A public meeting to discuss a dog off-leash by-law is to be held in Fingal County Council.
The by-law prohibits people from walking their dogs off their leads between 11am and one hour before dusk in some public parks.
All 40 Fingal County Councillors will attend the meeting, where they are to discuss with residents and dog owners the adoption of the controversial rule.
There is growing public demand to reverse the by-law, which was introduced last June.
Fingal Dog Owners Group (DOG) was formed last October in opposition to what they call a restrictive and discriminatory by-law.
John O'Callaghan and other members of the group met in Ward River Valley Park in Swords last night, one of seven regional parks of Fingal County Council which spans around 220 acres.
"The problem is I've been walking dogs, not the same dog by the way, for 40 years. Up to recently dogs enjoyed the freedom of the park off the lead."
The rule is one of a number that were introduced by the council in 2018 under the council's Open Space Bye-Laws.
The council's Senior Parks Supervisor Kevin Halpenny said they asked the public what changes they would like to see introduced before introducing the by-laws.
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"The revision of our by-law is a result of a very careful and methodical process which has taken over five years to complete.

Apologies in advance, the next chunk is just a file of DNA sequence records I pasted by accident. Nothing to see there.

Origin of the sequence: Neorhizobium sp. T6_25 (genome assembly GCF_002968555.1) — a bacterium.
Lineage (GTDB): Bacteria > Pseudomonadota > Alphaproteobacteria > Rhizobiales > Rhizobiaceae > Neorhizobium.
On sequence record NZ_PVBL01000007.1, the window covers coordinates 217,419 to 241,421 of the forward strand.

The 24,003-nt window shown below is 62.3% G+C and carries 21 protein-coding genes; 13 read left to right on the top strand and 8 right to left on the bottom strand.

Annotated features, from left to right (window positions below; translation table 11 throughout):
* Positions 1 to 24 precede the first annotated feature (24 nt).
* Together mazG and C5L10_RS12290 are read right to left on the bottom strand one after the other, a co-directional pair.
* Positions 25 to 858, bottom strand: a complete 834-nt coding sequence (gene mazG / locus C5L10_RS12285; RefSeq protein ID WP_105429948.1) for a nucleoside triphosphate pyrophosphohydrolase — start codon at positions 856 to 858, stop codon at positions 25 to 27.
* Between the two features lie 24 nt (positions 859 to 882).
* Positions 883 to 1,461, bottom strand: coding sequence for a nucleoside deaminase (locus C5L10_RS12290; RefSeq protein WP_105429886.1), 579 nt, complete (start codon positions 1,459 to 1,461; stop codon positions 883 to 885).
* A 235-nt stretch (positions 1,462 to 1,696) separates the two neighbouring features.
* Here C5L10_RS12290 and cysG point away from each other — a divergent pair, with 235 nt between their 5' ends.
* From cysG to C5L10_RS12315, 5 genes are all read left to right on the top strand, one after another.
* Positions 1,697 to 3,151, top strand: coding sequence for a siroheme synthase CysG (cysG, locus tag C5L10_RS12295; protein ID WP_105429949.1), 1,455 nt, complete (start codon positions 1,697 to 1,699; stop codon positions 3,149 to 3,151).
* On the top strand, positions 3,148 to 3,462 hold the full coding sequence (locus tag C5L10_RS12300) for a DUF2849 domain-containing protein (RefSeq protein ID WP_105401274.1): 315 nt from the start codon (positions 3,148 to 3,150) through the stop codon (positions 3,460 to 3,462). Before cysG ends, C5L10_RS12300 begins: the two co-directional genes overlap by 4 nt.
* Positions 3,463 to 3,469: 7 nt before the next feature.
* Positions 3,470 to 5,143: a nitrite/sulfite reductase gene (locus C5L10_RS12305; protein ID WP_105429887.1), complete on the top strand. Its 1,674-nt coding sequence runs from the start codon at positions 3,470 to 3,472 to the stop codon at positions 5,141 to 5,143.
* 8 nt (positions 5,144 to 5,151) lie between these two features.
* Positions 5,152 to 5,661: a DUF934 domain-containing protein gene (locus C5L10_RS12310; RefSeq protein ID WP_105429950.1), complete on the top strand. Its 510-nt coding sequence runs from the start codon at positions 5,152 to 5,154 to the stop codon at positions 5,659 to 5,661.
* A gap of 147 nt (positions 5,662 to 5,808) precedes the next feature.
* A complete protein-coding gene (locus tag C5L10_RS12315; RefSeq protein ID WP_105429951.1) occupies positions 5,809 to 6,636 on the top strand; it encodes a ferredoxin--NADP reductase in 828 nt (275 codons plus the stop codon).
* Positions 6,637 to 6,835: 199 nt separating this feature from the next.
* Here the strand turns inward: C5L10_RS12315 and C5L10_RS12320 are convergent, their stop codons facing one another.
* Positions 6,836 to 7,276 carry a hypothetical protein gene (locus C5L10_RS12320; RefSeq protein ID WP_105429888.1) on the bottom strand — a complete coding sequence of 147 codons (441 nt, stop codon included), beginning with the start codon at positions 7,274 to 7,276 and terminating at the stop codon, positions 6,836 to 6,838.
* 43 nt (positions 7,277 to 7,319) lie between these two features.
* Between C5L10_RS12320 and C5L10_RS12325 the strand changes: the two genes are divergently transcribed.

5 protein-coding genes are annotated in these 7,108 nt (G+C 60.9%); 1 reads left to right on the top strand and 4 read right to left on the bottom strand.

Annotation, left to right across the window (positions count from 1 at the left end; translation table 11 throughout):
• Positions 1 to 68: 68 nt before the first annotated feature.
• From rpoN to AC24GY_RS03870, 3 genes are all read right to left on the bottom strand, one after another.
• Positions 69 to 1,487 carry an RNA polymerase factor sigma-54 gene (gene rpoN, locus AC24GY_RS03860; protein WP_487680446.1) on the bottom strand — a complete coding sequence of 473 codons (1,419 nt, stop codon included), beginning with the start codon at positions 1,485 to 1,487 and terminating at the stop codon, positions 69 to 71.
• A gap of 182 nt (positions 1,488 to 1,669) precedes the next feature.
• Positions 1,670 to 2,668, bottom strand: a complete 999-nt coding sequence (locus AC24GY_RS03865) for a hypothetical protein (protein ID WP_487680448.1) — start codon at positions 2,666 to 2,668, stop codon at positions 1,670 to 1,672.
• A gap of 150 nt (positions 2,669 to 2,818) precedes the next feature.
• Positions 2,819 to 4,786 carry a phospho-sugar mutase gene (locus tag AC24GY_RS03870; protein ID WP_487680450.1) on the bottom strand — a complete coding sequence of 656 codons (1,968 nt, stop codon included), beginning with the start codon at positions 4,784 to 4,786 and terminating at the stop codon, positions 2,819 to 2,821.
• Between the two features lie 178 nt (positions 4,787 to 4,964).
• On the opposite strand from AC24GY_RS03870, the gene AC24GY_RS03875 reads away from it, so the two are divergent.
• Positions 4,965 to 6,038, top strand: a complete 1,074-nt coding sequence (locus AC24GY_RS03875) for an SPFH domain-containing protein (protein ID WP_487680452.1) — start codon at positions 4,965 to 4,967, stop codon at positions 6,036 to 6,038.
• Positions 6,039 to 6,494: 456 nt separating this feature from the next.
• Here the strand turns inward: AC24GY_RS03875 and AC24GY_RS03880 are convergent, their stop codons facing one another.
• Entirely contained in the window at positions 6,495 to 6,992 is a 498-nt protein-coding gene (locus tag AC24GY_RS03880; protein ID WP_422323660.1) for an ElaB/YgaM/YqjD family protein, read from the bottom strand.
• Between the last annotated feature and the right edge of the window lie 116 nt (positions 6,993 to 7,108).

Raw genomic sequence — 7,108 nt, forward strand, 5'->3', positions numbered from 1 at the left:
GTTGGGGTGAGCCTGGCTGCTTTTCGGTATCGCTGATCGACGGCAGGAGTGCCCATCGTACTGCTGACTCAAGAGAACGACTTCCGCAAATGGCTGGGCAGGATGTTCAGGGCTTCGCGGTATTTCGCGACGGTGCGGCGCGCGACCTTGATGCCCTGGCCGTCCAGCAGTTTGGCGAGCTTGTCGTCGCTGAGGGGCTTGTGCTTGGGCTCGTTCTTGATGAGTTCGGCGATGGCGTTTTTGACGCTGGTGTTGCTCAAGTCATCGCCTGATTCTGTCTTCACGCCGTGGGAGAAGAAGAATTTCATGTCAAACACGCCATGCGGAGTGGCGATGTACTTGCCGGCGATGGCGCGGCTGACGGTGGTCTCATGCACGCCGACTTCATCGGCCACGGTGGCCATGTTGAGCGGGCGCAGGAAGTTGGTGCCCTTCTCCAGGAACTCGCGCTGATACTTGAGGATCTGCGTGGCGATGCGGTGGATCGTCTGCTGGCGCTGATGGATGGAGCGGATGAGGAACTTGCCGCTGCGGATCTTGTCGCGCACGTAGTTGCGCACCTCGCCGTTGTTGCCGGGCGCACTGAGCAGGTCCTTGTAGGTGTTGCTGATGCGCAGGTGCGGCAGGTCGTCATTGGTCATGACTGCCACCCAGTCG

"A majority of the people who we surveyed or made submissions requested that the council would amend the by-laws to designate off-leash areas for dogs. And the elected councillors endorsed this by voting for the amended by-law."
The Ward River Valley Park in Swords has an interim, enclosed dog walking area meaning that for the present, people cannot walk their dogs off their leads between 11am and one hour before dusk.
However that will change when a permanent dog area is built.
Dermot Byrne, Chairman of DOG said at the moment around two acres is provided for them to walk their dogs off the lead but they would like that to be extended to five acres.
He does not like the idea of enclosed areas.
"I would normally walk my dog, Otto, in this park and we'd do around 5km a day. He's a collie-cross so he needs a lot of exercise. Seemingly they walk three times what you walk when they're off lead, he's running around, he's sniffing the woods, he's running across the fields and running into the river so therefore they get three-times the amount of exercise that I'd be getting.
"Now the problem is with these cages, because we're being told we can only walk the dogs in the cage, it takes three minutes to walk around that cage. I normally walk for an hour and a half to two hours a day, two hours walking around a cage would drive anybody nuts."
The ISPCA supports the dog owners and said they are being discriminated against.
Chief Executive Andrew Kelly said a public park should be open to all people including responsible dog-owners.
"By reducing or limiting access to dog owners they've essentially excluded parts of the community, which I don't think is acceptable, and in trying to create a balance they've actually created an imbalance against responsible dog owners."
The council said it is not discriminating against dog owners and that there are adequate facilities being provided for them.
They said are they open to engaging with the ISPCA or anyone else who feels discriminated against to explain how the by-laws work to provide shared spaces in the community.
The public meeting on the by-law will take place at the Carnegie Court Hotel, Swords, Co Dublin, at 7pm.